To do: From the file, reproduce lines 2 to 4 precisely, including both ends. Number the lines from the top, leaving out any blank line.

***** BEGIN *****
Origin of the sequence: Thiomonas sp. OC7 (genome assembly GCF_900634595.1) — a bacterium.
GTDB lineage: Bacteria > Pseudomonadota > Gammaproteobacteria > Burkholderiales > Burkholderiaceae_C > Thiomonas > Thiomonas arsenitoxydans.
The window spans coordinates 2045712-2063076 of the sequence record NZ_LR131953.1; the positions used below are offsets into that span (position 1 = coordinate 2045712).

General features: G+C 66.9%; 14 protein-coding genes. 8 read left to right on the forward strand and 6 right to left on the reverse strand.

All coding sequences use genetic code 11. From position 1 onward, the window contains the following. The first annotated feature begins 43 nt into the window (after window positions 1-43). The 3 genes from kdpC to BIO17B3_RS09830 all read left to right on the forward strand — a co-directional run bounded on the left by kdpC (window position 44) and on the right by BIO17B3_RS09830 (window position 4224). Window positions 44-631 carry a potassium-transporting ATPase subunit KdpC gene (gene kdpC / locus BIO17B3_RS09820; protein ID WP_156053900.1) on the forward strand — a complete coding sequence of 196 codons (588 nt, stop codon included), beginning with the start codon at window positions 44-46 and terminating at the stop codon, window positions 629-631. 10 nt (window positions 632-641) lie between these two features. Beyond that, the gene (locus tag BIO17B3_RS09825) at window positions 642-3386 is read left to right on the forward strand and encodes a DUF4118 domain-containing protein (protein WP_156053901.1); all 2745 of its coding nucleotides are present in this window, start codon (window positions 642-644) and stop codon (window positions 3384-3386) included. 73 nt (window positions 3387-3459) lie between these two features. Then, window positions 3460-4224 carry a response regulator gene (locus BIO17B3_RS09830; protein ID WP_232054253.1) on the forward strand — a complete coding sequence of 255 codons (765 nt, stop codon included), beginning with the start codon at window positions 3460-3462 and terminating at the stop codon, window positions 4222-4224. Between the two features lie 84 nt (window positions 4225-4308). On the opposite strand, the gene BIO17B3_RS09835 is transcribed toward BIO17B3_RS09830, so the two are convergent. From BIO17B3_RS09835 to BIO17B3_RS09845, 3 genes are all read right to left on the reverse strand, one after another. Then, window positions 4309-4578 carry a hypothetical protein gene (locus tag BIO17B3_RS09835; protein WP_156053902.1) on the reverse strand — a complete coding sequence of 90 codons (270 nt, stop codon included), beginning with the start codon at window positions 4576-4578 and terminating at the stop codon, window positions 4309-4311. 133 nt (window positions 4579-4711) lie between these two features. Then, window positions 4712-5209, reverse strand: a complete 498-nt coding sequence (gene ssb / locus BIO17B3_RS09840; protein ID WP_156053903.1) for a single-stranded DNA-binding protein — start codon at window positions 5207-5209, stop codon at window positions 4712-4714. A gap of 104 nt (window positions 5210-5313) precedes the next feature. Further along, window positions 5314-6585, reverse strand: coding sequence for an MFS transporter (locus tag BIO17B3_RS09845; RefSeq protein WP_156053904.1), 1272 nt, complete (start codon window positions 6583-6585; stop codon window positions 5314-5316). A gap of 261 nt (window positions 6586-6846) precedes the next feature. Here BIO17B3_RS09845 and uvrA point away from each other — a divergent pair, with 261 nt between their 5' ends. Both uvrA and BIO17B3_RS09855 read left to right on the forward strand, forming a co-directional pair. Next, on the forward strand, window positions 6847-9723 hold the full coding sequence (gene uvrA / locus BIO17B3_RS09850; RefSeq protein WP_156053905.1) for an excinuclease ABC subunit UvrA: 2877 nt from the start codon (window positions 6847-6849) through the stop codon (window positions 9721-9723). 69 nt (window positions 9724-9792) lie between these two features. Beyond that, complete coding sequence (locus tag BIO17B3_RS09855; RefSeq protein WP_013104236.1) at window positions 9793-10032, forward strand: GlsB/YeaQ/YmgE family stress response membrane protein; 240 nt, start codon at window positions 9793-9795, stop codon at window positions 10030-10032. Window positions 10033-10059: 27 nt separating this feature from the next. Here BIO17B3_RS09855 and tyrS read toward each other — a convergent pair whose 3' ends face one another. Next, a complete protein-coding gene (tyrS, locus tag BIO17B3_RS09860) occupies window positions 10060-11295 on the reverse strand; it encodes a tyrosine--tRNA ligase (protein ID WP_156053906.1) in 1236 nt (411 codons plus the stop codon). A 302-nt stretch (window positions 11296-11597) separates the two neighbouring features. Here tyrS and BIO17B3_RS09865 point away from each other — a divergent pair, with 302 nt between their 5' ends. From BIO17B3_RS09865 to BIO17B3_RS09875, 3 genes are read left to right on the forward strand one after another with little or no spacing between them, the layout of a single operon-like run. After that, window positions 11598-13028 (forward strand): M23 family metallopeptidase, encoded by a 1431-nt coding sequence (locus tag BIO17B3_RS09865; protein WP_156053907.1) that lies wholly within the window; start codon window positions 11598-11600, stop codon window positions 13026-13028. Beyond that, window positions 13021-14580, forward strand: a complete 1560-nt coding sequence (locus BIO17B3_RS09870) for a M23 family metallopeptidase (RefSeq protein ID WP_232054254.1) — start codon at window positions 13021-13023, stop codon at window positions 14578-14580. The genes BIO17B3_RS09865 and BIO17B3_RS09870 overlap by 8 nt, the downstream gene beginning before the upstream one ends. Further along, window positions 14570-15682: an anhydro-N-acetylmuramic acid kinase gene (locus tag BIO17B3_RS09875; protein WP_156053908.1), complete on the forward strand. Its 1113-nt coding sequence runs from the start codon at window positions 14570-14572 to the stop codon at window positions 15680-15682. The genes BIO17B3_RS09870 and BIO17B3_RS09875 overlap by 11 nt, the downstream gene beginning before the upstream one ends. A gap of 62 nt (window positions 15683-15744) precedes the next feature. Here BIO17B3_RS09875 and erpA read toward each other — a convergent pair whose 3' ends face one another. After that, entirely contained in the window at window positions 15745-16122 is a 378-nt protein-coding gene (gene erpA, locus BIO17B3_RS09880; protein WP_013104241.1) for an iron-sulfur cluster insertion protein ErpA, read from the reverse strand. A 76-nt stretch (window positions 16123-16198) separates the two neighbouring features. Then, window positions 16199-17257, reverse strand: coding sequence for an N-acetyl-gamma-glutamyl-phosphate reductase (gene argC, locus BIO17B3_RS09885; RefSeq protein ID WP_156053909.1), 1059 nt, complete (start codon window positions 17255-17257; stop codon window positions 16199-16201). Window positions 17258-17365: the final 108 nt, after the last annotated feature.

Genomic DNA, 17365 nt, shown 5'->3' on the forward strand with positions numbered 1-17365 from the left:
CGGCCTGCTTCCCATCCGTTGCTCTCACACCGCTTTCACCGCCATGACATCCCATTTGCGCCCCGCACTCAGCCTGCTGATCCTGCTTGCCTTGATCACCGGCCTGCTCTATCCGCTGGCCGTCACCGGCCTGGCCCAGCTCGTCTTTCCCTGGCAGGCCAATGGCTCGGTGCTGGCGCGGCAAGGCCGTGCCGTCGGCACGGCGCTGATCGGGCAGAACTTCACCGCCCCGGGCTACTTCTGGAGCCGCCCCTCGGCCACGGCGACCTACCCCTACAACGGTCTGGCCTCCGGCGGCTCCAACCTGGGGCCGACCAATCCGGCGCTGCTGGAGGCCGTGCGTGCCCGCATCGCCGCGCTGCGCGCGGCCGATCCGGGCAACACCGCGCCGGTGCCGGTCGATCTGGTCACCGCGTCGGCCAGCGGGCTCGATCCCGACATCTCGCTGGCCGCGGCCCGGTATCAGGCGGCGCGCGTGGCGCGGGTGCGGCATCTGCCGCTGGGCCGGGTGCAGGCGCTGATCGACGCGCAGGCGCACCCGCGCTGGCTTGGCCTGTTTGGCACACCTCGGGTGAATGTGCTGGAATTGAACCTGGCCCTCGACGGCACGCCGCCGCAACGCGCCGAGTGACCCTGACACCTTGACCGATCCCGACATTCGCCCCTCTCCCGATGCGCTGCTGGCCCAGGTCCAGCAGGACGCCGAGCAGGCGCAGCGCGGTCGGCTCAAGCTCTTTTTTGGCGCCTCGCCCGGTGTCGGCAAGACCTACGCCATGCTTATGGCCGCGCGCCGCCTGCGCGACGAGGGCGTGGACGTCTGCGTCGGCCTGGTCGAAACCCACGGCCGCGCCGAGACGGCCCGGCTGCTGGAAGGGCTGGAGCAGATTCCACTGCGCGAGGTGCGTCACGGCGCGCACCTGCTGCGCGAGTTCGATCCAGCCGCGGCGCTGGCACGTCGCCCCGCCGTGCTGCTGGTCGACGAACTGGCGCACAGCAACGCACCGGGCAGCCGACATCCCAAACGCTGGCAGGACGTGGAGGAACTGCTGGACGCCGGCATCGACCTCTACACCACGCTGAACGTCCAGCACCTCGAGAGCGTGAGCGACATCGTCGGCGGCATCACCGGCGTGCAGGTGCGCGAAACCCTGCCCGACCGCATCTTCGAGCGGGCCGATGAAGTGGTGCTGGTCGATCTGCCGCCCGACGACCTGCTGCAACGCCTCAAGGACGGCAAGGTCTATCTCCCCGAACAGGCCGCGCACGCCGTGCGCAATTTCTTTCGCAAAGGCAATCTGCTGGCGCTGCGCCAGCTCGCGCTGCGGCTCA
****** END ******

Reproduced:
GTDB lineage: Bacteria > Pseudomonadota > Gammaproteobacteria > Burkholderiales > Burkholderiaceae_C > Thiomonas > Thiomonas arsenitoxydans.
The window spans coordinates 2045712-2063076 of the sequence record NZ_LR131953.1; the positions used below are offsets into that span (position 1 = coordinate 2045712).

General features: G+C 66.9%; 14 protein-coding genes. 8 read left to right on the forward strand and 6 right to left on the reverse strand.